Saturday, October 3, 2009

Club Wagner: A Club for Power Freaks

I have just become aware of a club formed by the NYT columnist David Leonhardt:
With this post, we announce the formation of Club Wagner. It’s a (fictional) organization of people willing to acknowledge a basic economic reality: Taxes in the United States must rise.

At their current levels, taxes are too low to cover the kind of government that Americans have made clear they want — a government that includes Medicare, Social Security, a strong military and numerous other programs.

Our club is named after Adolf Wagner, a 19th-century German economist who predicted that taxes would rise as societies became wealthier. “As people grew more affluent,” as the writer Matt Miller has explained Wagner’s Law, “they’d want more of what only government could provide — a strong military, public order, good schools and assorted welfare benefits, services that private citizens would have trouble arranging for on their own.”

Will spending also need to be cut? Yes, especially health care spending. But spending cuts won’t be enough. Taxes will also need to account for a larger part of tomorrow’s gross domestic product — just as they account for a much larger share of G.D.P. now than they did a century ago. Done right, tax increases do not have to stifle economic growth.

Schools, healthcare, charity that need to be handled by government as a nation gets wealthier because "they'd want more of what only government could provide" and part of the something the government will provide is a reduction in these services, i.e. spending cuts, is only something power freaks could actually believe. Since

A. None of these services are services that can not be provided by the free market in voluntary transactions.

B. The notion of these power freaks that there is some kind of fixed pie of spending that must be cut up, divided, and some services cut back on, is simply not true. Spending over time can go up and down over time in any sector depending on circumstances. The idea of a fixed pie is the only way these power freaks can justify there exercising power of "cutbacks" and that's why they always create this strawman.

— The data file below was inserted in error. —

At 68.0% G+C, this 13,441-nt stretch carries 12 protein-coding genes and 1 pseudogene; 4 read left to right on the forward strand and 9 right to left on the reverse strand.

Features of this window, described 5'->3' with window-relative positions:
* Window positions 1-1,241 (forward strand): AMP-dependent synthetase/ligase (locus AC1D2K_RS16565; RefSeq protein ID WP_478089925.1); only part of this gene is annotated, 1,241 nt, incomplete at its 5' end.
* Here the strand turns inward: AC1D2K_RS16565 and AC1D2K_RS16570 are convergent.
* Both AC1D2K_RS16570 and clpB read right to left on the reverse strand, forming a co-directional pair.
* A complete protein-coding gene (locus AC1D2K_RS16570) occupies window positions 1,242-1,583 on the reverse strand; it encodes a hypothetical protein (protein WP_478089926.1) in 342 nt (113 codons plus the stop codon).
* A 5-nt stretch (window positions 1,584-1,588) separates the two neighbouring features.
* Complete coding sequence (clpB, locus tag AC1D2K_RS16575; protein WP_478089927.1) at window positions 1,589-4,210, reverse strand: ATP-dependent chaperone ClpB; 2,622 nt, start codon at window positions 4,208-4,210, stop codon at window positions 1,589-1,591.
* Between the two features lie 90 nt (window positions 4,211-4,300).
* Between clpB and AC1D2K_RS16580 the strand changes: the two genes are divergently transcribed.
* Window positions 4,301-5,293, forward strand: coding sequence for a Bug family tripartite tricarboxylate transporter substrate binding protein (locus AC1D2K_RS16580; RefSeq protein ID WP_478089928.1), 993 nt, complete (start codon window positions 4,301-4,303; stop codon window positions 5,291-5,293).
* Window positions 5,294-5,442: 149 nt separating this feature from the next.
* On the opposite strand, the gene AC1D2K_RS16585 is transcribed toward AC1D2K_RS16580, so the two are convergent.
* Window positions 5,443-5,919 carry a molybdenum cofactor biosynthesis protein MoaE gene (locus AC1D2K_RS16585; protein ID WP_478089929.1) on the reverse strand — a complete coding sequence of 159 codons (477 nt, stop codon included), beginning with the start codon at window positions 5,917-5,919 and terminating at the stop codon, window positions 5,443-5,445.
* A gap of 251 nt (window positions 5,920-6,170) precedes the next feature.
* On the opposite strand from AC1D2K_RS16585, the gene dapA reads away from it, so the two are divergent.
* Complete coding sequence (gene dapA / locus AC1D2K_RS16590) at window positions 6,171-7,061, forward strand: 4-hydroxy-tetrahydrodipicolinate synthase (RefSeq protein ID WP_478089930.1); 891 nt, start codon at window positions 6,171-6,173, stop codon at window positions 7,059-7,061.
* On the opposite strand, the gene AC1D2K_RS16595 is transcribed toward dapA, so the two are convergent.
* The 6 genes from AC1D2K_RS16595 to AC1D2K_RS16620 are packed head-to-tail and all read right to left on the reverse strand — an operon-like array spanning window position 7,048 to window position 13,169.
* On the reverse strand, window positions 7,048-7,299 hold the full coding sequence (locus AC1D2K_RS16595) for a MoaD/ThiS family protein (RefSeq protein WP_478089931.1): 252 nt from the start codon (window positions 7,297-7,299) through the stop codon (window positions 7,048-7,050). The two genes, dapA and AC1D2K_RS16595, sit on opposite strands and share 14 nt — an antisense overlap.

C. Further, it is just simply bizarre to argue that because a country is getting wealthier, that power freaks must decide on cutbacks, while at the same time calling for an increase in taxes to pay for this cutback in services!

This is a very scary club, and, unfortunately, the headquarters for this power freak club appears to now be the White House.


  1. Robert - I agree with your responses in A. and B. but "bizarre" means: Odd, extravagant, eccentric in style or mode.

    Club Wagner is unfortunately quite normal for human beings. Everyone wants to live big on minimal effort and sadly this minimal effort includes stealing and killing if they can get away with it. Politics and political clubs like "Club Wagner" have proven to be the best way to get away with it. That is to get away with what usually is considered anti-social behavior (stealing and killing) by disguising it as "in the public interest" thru political activity. So what you're confronting here is human nature and human nature will not be changed thru education. The only success anyone has achieved against this was by establishing numerous power centers of near equal strength. We need a true competitor to government.

  2. David Leonhardt is a perfect example of what conservatism has become... a token caricature of itself.

    Not surprising that it is so, of course, as conservative ideology lacked a set of consistent principles to anchor itself to from the get-go. It's only natural that these ideological ships now find themselves bounced around upon the waves of the philosophic sea and its prevailing currents.

  3. "...taxes would rise as societies became wealthier."
    If this philosophy is based on American society 'becoming wealthier', this is totally irrelevant to our country today. Unemployment is approx 20%, foreclosures are epidemic, inflation skyrocketing, etc etc.
    Only the top 1% has "become wealthier."

  4. Great call! Turns out, guiding spirit Adolf Wagner is the ultimate "Power Freak." As Vassar professor Evalyn A. Clark pointed out in 1940:

    "Wagner’s Law declared that state control would continue to increase, because this is a natural and necessary corollary of increasing national might, a sign of the growth of the Kulturstaat–just as the growing role of the army was. He envisages calmly (and prophetically!) as a final result of this tendency increased expenditures and taxation for a greater army, navy, diplomatic wars, permanent war staffs, munitions, factories, till finally the state becomes a state of functionaries and the military organ exercises a dominant control over national economy and finances."

    From Evalyn A. Clark, “Adolf Wagner: From National Economist to National Socialist,” Political Science Quarterly 55.3 (September 1940): 378-411.

    In 1935, Clark reports, Wagner was honored “on the centennial anniversary of his birth, as one of the fathers of Nazism.” Clark also describes Adolf Wagner as

    "a radical state socialist who attempted to make over Marxian socialism into a “German socialism.” The result was a national socialism characterized by an intolerant nationalism, anti-Semitism, militarism, organicism, and romantic cult of the soil, strikingly similar to present-day [1940] doctrines in Germany."

    At first I thought Leonhardt might want to close his club or re-name it. But then I realized, Wagner the proto-Nazi is actually the ideal leader for Leonhardt's gang of corporatist Power Freaks.